Of course, various commenters have opined (or maybe it’s confirmed later and I just forgot) that Lanfear is already Compelling Perrin, subtly, and has been since the beginning of their interaction in AMOL. And I can’t decide whether that would be better because it would mean that Perrin is not actually voluntarily being a dumbass about her, or if it just gives me the screaming mind-rape meemies and I would prefer Perrin being an idiot.

Seriously, y’all, if there is a Magical Thingy ethically more horrifying than Compulsion, I can’t think of it off the bat. Just the idea of it is like spiders scurrying across my soul. Aaand I totally just freaked myself out with that image. Good job, me!

*checks under desk for spiders*

Anyway, much of the rest of Perrin’s POV was the beginning of his Epically Epic showdown with Slayer. A showdown which, if I recall correctly, has got a looooong way to go. I honestly really don’t have much to say about the fight itself; I liked it, but there really isn’t much to comment on beyond saying “it would probably look really cool on screen.” Because it would; the image of him and Slayer plowing through dust-explody phantom fighters was especially cool. Though it would probably be a nightmare to shoot, both from a choreography/blocking standpoint and from an FX/editing one. Yeesh. (But worth it, if you do it right.)

I have no idea what the snake thing was about, though (that Perrin saw in the phantoms). I have clearly forgotten something. Maybe that’s Fain’s Mashadar shtick? But I didn’t think he had arrived in the valley yet. Oh well, I’ll find out.

Gaul is badass, as usual, all the more so for being completely non-supernatural in any way, and yet picking up the basics of this tricky dream-fighting stuff about twenty times faster than Perrin did originally. I felt really bad for him when he realized who the red-veils were. Talk about a kick right in the cultural balls, man. That sucks.

Regarding the dreamspike, didn’t some Forsaken at some point back in the earlier books mention that it’s impossible to Travel directly to the Bore anyway? Granted, there’s no logical way for Perrin to have known that, but it still seems like a lot of trouble to go through for something that doesn’t even matter anyway.

Most importantly (and awesomely) for this scene, though, I think, is Perrin really taking command of the wolves at Shayol Ghul, and finally really becoming the King of the Wolves, whether he actually realizes this or not. That’s… that’s pretty cool, y’all.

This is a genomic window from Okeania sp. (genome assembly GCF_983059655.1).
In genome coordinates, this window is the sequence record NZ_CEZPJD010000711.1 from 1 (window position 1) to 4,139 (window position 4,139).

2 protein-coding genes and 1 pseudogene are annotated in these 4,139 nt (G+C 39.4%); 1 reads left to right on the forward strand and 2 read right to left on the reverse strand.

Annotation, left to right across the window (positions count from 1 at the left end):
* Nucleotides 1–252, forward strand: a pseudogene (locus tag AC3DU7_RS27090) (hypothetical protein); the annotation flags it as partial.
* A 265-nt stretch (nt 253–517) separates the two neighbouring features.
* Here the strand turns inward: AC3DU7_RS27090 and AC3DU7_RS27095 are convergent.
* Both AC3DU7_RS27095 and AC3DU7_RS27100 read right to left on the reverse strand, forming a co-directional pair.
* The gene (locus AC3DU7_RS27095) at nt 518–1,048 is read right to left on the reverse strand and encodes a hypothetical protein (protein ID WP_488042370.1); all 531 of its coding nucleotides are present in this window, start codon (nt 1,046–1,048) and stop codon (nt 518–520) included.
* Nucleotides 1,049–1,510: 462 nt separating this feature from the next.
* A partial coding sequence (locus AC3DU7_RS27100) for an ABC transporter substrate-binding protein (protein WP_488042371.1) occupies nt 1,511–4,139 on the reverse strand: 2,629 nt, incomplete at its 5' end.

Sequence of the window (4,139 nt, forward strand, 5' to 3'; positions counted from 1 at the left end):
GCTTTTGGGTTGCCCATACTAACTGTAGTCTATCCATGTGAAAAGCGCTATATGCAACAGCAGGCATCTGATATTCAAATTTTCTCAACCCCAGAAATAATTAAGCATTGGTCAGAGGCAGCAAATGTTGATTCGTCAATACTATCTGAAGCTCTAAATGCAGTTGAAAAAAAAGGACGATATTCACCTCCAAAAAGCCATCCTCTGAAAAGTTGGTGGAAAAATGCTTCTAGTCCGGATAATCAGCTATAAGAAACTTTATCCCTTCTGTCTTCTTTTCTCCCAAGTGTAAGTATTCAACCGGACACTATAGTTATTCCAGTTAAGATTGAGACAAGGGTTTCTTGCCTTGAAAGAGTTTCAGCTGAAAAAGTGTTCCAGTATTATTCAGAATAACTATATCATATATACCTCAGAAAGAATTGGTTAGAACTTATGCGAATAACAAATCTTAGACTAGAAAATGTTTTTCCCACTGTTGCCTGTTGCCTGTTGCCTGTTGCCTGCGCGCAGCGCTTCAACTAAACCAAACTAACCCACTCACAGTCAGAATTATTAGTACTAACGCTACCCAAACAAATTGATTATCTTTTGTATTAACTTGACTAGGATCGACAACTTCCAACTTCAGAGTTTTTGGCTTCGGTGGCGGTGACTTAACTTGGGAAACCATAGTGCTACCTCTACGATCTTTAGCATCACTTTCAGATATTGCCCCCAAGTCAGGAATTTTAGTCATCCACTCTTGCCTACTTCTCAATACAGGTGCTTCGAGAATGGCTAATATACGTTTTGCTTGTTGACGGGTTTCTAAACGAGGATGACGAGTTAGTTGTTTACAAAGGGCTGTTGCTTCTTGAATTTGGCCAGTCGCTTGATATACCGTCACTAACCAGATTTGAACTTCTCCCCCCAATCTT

And that’s what that is, my fronds. Week well, wabbits, and I’ll see you next Tuesday!

Rob Munnelly
1. RobMRobM
Did BS and everyone else forget about the whole "heal someone and be able to sense their presence thereafter" meme from Book One? Does Perrin really want one of the most powerful dark channelers being able to locate him at any time? Really?
Rob Munnelly
2. RobMRobM
"Cultural balls" - nice name for a punk rock group.
Jonellin Stonebreaker
3. Jonellin Stonebreaker
Great post, Leigh.
From the time that Shadar Haran was introduced, we were told what he was. For once, the Dark One was being perfectly truthful in calling him his Hand. Once he was able to manifest directly, SH was no longer needed.
Alice Arneson
4. Wetlandernw
Well. Here I am, with only two comments already made, and I don't have anything to say.

FWIW, I don't think it's ever proven just when Lanfear starting using Compulsion on Perrin. There are various opinions about it, but it only becomes clear that she's actually done it at the very end. So we can have a wonderful evidence-debate in the comments. :)

I did enjoy Perrin's arc, both here and all through the book. Knowing that Brandon has always connected more to Perrin than anyone else, and that he found Perrin easier and more enjoyable to write, I suppose it makes sense. (I still wish he'd been able to include the Perrin-and-the-Ogier-in-the-Ways scene... *sigh*) I loved seeing Perrin finally decide that "hey, this really is a gift, and it matters in the Last Battle, and I'm going to use it to the max." And Perrin has always been one of my favorites, so I guess that plays into it too.